Bernie was different. For once, a politician who had not been corrupted by money had a decent shot at winning the presidency. To see that man defeated, to see the reformed Democratic Party relapse into neoliberal Clintonism, to see donors congregate in the Ritz-Carlton near the Democratic convention center, was a harrowing experience for every Bernie supporter. The boos, the heckling, and the chants from the Bernistas were cries of despair, as the party slipped from their grasp.
RTJ’s “Angel Duster” is, at its core, a modern Marxist interpretation of class struggles and religion, and adds an entirely new element to “conscious rap.” It indicates a new breed of rapper — one who overcomes the oppression of capitalist society, and instead of perpetuating the system by showing off gold chains and Maybachs, this new breed criticizes the hierarchy it now rules, and acts in favor of the masses still oppressed.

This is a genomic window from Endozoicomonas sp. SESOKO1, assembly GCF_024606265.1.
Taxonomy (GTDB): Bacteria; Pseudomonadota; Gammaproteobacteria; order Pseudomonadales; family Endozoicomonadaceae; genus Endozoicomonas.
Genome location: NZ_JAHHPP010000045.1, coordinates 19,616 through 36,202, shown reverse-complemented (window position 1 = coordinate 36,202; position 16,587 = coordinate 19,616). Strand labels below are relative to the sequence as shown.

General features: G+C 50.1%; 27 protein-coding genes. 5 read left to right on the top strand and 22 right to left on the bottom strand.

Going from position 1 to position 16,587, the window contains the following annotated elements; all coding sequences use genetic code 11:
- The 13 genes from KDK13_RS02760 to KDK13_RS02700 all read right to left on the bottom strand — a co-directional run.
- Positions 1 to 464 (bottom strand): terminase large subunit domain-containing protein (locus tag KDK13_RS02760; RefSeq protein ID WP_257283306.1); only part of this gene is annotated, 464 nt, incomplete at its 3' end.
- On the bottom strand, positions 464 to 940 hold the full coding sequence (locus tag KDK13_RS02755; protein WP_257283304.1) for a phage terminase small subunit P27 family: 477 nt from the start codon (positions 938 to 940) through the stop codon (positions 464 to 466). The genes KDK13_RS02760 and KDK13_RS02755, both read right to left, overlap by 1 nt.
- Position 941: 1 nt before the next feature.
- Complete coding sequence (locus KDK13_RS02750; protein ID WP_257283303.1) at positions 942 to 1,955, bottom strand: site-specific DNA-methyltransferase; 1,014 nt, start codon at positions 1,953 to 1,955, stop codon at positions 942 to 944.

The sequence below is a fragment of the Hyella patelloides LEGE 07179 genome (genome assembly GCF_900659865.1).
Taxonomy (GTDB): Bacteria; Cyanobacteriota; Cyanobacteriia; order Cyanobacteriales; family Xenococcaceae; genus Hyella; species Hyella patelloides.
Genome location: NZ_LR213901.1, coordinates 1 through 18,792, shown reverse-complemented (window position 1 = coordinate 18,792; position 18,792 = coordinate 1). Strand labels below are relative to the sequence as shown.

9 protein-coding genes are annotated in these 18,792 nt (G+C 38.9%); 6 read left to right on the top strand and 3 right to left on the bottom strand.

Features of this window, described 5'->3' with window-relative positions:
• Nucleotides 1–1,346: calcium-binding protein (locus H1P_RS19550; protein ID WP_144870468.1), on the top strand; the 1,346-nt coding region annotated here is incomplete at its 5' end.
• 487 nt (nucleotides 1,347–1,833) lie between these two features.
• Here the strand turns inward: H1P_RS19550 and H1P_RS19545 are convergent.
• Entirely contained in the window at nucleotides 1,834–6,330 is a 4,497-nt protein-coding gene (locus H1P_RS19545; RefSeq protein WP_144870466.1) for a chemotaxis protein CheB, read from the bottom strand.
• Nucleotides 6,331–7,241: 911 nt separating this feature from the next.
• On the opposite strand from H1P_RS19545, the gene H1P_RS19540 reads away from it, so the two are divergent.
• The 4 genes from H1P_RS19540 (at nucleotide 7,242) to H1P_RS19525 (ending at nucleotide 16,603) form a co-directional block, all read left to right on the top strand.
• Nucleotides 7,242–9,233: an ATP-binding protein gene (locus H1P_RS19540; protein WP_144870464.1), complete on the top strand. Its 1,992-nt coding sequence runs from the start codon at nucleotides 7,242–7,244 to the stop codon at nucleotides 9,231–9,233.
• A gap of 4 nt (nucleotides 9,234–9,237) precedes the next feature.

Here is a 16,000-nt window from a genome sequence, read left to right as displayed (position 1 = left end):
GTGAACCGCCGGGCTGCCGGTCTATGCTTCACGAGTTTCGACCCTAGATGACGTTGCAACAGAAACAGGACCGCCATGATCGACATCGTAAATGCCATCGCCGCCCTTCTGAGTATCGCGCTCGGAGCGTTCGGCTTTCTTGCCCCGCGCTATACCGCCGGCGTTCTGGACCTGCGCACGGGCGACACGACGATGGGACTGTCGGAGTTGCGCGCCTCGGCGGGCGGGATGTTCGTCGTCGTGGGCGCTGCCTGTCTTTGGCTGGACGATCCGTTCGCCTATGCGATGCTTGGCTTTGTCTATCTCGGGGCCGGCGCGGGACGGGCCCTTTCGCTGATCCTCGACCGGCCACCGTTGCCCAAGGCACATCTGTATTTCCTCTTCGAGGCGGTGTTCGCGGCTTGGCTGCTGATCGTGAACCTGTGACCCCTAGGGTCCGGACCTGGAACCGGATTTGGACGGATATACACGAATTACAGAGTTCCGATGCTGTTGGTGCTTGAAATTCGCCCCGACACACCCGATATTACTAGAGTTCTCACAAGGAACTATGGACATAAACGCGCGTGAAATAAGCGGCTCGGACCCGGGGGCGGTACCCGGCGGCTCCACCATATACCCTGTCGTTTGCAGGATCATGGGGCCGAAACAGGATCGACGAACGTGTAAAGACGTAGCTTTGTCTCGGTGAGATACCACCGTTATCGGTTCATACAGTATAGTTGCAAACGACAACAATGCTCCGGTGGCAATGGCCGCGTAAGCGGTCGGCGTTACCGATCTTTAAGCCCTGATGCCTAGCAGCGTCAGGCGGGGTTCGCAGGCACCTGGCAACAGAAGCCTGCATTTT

In these past weeks riots have flared up across the nation as people from all races grow tired and impatient with the government’s apathy towards the growing number of police brutality casualties. And while many people might think that this aggression stemming from both the law and civilians is a new issue, the truth is that what we’re seeing today are the repercussions of years of racially-fueled unnecessary police violence.
Each person provided their own advantageous qualities to Clinton’s campaign. But Warren, with a reputation “as a populist crusader” could have helped offset Clinton as a member of the establishment elite. Warren was a respectable candidate, but what else could she have done for the Clinton campaign?
That night, there were 49 deaths and 53 injuries in Pulse, a gay nightclub located in Orlando, Florida — more than the mass shootings at Virginia Tech, Sandy Hook, Aurora and San Bernardino, just to name a few. Such a tragedy is just the tip of the iceberg that is America’s gun problem.